Milanés says that cloud computing presents new challenges:
…las grandes empresas multinacionales prestadoras de los servicios de nube pública se caracterizan por utilizar contratos de adhesión, que por lo general no contienen las especificaciones requeridas en la ley 25.326 y en los que hasta la ley aplicable y jurisdicción prefijada corresponde al país en los que estas empresas tienen sus domicilios legales –por lo general, ciudades de Estados Unidos–. Es más, inclusive los servidores en los que se almacena la información pueden no encontrarse en Argentina.
…large multinational public cloud service providers are known for using adhesion contracts, which generally do not contain specifications established by Law 25.326 and in which the applicable law and predetermined jurisdiction are that of the country where these companies are legally domiciled, mainly US cities. Furthermore, even the servers that store the information are sometimes not in Argentina.
Thus, the Argentinean experience is no different from other countries in the region, who despite having laws protecting the personal data of individuals and corporations still have a long way to go.
Milanés concludes that the issue needs “actions towards effective implementation and compliance with current laws and adoption of responsible and sound business practices to allow, to the extent possible, for personal data privacy and security guarantees to be preserved.”
FACTICO es la aplicación de noticias e información más innovadora y atractiva de América Latina. Nuestras notas son compactas y fáciles de leer, y todos nuestros contenidos están georreferenciados. La información más importante del día y los mejores eventos están en FACTICO.
FACTICO is the most innovative and attractive app of news and information in Latin America. Our news are compact and easy to read, and all our contents are georeferenced. The most important news of the day and the best events are at FACTICO.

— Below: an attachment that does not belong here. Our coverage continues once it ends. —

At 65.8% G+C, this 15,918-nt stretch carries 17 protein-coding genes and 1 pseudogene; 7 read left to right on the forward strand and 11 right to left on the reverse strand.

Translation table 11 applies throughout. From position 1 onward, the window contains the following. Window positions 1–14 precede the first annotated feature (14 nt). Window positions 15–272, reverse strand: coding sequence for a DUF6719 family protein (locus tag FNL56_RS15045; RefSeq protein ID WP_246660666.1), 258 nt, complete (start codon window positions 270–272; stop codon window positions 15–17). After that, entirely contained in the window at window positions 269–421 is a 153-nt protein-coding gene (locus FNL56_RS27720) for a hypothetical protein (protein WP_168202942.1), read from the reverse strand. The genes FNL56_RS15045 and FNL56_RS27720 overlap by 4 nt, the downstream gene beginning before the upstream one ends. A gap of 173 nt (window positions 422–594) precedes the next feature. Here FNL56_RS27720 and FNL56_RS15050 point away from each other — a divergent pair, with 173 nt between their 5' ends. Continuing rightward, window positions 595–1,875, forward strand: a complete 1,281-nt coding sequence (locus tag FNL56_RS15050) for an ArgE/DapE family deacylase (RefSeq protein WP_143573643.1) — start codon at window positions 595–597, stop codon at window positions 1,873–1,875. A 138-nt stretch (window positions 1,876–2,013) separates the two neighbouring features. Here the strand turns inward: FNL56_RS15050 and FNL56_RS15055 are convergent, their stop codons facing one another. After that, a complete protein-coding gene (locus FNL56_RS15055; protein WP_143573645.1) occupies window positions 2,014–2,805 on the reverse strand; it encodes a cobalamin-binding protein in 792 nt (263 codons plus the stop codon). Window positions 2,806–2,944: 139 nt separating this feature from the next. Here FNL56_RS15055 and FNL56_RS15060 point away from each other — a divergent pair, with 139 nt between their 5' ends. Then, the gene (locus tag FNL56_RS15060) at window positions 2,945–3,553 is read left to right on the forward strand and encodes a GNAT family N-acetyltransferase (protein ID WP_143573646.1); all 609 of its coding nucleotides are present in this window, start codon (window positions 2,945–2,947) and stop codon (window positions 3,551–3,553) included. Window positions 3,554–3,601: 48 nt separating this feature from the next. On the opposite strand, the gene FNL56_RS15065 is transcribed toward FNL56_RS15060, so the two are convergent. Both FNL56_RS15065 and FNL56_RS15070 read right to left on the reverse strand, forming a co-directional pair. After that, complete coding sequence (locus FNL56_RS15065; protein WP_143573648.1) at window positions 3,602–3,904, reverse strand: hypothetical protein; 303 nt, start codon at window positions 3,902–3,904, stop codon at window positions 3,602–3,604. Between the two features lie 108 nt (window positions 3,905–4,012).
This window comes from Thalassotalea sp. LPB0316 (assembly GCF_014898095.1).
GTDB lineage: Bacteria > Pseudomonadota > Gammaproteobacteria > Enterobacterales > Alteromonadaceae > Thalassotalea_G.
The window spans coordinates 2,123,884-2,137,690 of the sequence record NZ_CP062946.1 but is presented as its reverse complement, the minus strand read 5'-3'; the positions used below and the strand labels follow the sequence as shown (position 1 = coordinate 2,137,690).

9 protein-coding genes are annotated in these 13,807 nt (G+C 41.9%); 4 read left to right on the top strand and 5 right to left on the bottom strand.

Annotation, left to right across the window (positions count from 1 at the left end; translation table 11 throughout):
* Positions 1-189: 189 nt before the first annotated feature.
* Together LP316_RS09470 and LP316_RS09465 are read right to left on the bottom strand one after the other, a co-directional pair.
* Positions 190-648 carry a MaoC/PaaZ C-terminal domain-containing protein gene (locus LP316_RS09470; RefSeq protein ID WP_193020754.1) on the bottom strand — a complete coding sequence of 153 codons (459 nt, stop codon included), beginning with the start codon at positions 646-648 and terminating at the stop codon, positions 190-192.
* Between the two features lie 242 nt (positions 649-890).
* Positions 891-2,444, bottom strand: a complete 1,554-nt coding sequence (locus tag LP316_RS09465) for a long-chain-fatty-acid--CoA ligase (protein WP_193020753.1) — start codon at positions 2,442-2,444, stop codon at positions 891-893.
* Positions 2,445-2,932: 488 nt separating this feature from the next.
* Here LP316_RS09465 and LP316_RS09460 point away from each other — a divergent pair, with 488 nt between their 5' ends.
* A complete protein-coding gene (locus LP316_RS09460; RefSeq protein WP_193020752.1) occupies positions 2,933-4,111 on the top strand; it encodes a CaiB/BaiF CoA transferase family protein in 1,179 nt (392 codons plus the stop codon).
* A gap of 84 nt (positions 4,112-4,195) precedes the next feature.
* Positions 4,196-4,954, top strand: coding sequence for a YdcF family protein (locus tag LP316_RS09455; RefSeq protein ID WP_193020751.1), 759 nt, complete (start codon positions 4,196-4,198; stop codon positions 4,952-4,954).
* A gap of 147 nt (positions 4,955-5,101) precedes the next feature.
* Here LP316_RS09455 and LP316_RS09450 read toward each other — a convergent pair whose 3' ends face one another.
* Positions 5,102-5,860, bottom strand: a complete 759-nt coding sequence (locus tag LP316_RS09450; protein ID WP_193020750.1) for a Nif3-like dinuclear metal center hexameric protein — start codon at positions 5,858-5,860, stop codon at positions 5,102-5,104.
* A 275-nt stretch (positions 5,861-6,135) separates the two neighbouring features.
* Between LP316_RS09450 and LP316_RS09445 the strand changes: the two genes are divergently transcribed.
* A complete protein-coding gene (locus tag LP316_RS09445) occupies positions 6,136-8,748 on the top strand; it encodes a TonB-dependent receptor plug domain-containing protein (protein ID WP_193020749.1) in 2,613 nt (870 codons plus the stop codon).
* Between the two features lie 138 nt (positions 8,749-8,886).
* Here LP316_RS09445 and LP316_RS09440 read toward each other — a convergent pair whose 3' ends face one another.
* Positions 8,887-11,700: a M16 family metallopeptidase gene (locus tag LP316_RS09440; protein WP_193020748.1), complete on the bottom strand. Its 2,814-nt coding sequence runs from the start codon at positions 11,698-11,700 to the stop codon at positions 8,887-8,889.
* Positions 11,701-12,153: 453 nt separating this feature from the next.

Bellow there is an example of how FACTICO Mexico works:
— FACTICO (@FACTICO_MX) April 9, 2015
Everything happens in Mexico City. We provide the map, you provide the passion.
In their manifest,o the creators of FACTICP state who they are and what they expect:
Somos lxs que creímos la promesa de la pluralidad en los medios y terminamos viendo la censura explícita y velada. Pero aprendimos a hackear el problema […]
Somos lxs que hemos salido a las calles a observar, a documentar lo que pasa en esta región del mundo poco entendida. Y por eso sabemos que no estamos solos.
Somos lxs que estamos cansados de las “historias oficiales”, de las declaraciones sin sustancia y de los replicadores del discurso que no cuestionan, que no preguntan.
Somos lxs que no aceptamos que se nos diga “ustedes no existen; sus ideas no importan; bajen la voz.”
Estamos aquí. Existimos. Y estamos diciendo algo. Porque nunca como hoy ha existido más gente conectada, con ansias de conocer, saber y cambiar la manera de hacer las cosas.
Porque trabajamos e innovamos en red. Colaboramos. Mapeamos. Documentamos. Observamos. Damos contexto. Y no dejamos de experimentar.
We are the ones who believed in the promise ofmedia plurality and ended up seeing explicit and veiled censorship. But we learned to hack the problem […]